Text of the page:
News organizations would be wise to integrate their online journalists into the main newsroom.
This column appeared in the May 1998 issue of The American Journalism Review.
By J.D. Lasica
Walk into the newsroom of almost any newspaper with a Web site and here’s what you won’t see: Web journalists. That’s because the online operation has been ghettoized — shunted off into a farflung no man’s land.
“What does that tell you psychologically about how the newspaper bigwigs view the Web operation?” says Howard Witt, The Chicago Tribune’s associate managing editor for interactive news.
But a handful of papers are doing it right, and the trend clearly lies in the direction of a multimedia newsroom. The Wall Street Journal, Christian Science Monitor, Ft. Lauderdale Sun-Sentinel, Kansas City Star and Detroit Free Press all have integrated newsrooms where Web and print journalists work side by side. The Orlando Sentinel established a multimedia desk in the newsroom in January, and the Chicago Tribune moved its Web producers one floor down into the newsroom in March.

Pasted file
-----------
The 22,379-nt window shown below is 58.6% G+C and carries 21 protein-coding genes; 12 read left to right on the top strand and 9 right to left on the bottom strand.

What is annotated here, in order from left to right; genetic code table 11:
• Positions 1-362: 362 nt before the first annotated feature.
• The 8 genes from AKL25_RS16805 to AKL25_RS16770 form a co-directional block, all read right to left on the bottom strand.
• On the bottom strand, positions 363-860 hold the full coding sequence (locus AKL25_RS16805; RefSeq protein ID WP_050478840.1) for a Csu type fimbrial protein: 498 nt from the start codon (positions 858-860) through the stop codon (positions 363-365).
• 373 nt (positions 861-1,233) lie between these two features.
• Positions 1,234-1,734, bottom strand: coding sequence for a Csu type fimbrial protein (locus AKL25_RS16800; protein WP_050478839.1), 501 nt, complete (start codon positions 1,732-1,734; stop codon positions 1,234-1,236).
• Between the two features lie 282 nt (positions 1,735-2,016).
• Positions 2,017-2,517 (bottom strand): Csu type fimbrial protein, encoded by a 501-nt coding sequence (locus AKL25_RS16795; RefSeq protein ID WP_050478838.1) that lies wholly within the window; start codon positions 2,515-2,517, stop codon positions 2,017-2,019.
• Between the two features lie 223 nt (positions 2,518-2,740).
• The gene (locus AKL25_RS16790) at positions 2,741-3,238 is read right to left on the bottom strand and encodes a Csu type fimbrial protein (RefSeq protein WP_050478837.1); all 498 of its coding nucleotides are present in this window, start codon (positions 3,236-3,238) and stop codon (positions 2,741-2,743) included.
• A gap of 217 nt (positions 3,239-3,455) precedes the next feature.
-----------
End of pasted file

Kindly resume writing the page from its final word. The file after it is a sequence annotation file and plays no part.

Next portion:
“I’m stunned, really, at how few papers do this,” says Kurt Greenbaum, who until recently served as editor of the Sun-Sentinel’s Internet Edition, which launched in October 1996.